Sustainability of Timber Harvest

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Between 1990 and 2013, annual timber harvest in Canada ranged from 47% to 85% of the estimated supply of industrial roundwood. Canada's wood supplyFootnote [1] has remained relatively stable since 1990, at an average of 239 million cubic metres.Footnote [2]

The harvest of industrial roundwoodFootnote [3] reached a peak of 205 million cubic metres in 2004, then declined to a low of 114 million cubic metres in 2009, the smallest harvest in the 1990–2013 period. This pattern is the result of economic factors, such as reduced demand for Canadian lumber due to the collapse in the United States housing market, and reduced global demand for Canadian pulp and paper products. There has been some recovery in recent years as the global economy improves.

Wood supply and annual harvest of industrial roundwood, Canada, 1990 to 2013

Line graph

Long description

The upper line in the graph shows the estimated wood supply. Canada's wood supply remained relatively stable from 1990 to 2013, at an average of 239 million cubic metres. The lower line in the graph shows the annual harvest of industrial roundwood from 1990 to 2013. The annual harvest volume reached a peak of 205 million cubic metres in 2004, then declined to a low of 114 million cubic metres in 2009, the smallest harvest since 1990. There has been some recovery in recent years.

Data for this chart
Wood supply, harvest of industrial roundwood, percent of wood supply harvested, and total harvest, Canada, 1990 to 2013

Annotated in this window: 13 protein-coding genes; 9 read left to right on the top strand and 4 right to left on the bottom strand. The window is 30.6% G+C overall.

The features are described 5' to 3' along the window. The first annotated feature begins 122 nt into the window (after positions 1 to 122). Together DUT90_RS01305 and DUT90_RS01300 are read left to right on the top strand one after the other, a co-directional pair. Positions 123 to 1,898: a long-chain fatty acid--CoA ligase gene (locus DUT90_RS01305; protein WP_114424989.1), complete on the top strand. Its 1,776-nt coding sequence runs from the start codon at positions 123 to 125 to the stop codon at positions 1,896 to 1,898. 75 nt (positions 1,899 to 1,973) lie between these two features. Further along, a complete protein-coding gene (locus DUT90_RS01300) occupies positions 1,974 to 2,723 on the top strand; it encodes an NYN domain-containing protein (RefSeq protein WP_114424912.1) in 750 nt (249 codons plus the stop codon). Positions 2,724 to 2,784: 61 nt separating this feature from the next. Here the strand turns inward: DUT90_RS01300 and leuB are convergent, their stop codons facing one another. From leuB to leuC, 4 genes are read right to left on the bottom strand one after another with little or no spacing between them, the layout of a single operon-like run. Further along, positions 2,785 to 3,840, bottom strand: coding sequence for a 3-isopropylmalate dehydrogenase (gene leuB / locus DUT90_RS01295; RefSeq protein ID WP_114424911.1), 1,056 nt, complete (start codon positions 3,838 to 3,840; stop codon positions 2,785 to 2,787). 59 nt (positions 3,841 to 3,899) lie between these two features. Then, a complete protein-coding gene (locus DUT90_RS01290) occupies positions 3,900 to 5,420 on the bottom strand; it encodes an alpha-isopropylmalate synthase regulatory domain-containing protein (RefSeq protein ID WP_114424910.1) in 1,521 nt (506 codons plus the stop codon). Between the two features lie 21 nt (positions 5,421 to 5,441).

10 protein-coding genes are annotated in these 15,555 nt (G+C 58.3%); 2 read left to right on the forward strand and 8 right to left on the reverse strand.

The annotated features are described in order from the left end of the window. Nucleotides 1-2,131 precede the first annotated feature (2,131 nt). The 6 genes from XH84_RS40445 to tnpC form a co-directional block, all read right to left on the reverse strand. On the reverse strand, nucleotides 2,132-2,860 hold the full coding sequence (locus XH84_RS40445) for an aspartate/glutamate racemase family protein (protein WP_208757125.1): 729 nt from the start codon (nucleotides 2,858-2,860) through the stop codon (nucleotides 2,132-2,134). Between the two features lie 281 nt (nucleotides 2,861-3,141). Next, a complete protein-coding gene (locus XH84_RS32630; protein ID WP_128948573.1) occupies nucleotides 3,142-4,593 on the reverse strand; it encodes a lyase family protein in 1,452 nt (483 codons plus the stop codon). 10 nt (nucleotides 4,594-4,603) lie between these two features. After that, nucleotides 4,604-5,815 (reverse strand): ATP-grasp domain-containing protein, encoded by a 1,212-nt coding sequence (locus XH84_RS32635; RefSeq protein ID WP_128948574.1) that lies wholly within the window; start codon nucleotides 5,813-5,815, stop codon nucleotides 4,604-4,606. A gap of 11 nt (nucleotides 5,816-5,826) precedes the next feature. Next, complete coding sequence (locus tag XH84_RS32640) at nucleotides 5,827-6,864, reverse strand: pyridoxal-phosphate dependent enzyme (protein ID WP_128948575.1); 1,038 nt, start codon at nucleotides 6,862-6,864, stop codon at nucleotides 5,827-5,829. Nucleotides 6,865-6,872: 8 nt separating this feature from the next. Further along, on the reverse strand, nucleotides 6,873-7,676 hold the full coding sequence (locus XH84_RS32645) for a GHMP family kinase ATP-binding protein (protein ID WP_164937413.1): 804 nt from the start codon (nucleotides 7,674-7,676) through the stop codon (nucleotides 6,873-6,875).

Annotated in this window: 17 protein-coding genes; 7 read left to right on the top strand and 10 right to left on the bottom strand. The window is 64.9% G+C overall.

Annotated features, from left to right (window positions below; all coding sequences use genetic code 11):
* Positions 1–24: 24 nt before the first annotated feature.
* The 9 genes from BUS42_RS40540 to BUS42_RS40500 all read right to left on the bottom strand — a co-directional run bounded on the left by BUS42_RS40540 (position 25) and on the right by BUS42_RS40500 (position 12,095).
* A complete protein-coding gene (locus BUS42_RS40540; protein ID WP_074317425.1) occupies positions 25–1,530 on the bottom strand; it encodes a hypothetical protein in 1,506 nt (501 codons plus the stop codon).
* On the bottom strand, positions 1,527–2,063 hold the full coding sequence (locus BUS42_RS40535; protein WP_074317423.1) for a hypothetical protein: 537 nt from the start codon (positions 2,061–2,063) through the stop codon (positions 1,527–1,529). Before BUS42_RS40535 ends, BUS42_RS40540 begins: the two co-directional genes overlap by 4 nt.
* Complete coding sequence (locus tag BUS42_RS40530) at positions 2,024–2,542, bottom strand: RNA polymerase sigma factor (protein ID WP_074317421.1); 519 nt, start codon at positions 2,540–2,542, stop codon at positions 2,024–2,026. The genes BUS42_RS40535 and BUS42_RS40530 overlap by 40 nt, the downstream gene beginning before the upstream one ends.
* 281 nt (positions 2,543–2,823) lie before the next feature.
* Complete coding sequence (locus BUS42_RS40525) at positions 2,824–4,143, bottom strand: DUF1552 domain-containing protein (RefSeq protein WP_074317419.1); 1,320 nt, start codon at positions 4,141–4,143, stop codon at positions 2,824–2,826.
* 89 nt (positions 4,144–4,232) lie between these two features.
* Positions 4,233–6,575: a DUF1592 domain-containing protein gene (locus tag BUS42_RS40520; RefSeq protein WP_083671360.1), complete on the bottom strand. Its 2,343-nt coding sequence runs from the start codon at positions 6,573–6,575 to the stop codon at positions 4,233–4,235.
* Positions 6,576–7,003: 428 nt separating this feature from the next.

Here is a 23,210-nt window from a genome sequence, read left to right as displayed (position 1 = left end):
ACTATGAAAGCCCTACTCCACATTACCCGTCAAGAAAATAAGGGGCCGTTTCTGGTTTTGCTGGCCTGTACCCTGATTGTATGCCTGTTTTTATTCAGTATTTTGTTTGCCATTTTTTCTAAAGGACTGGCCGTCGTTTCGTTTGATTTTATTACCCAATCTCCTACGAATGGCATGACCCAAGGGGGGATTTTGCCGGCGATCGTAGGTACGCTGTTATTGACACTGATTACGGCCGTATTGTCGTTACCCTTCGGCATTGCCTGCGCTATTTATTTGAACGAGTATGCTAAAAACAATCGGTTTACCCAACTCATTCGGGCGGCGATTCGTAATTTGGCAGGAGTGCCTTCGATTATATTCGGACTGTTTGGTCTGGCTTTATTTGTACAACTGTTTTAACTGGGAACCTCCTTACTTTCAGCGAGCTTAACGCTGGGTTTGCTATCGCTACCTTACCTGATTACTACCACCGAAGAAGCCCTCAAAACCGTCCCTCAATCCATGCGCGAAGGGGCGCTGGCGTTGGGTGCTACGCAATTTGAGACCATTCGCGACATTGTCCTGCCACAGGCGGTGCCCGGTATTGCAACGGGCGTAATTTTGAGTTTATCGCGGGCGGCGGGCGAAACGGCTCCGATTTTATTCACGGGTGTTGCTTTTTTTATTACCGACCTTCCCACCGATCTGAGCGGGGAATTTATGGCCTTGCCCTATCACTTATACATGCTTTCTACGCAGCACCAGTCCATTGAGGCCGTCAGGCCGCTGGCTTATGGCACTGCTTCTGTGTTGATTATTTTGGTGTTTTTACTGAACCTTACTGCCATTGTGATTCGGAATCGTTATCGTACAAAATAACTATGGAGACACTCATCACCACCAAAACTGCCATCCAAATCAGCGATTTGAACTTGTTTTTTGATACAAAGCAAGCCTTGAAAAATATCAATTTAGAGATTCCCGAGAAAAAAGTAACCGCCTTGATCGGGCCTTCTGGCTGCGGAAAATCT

YearWood supply
(million cubic meters)
Industrial roundwood harvested
(million cubic meters)
Wood supply harvested
Total roundwood harvested
(million cubic meters)

Note: The "total roundwood harvested" column includes harvest of industrial roundwood, fuelwood and firewood.

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How this indicator was calculated

Note: Wood supply and the harvest data presented are both for industrial roundwood only. For information on total roundwood harvest, which includes industrial roundwood, fuelwood and firewood volumes, see the accompanying data table.
Source: National Forestry Database.

Canada has 3.47 million square kilometres of forest,Footnote [4] representing 35% of Canada's terrestrial area.Footnote [5] About 9% of the global forest cover is in Canada.Footnote [6]

Sustainable forest management means ensuring that forests provide a broad range of goods and services over the long term. Forest managers plan for harvest levels that will not affect the long-term sustainability of the forest resource. Governments estimate the yearly acceptable level of harvest by estimating the wood supply, which is the maximum volume of wood that can be harvested sustainably. Both the estimated wood supply and the volume of wood harvested fluctuate in response to a wide range of ecological, social and economic factors. Comparing the amount of timber actually harvested to the estimated sustainable wood supply is one way we can track how well we are managing our forests.

Related information

Theme III: Protecting Nature of the Federal Sustainable Development Strategy.
This indicator is used to measure progress toward Goal 5: Biological Resources – Efficient economic and ecological use of resources – Production and consumption of biological resources are sustainable of the Federal Sustainable Development Strategy 2013–2016.

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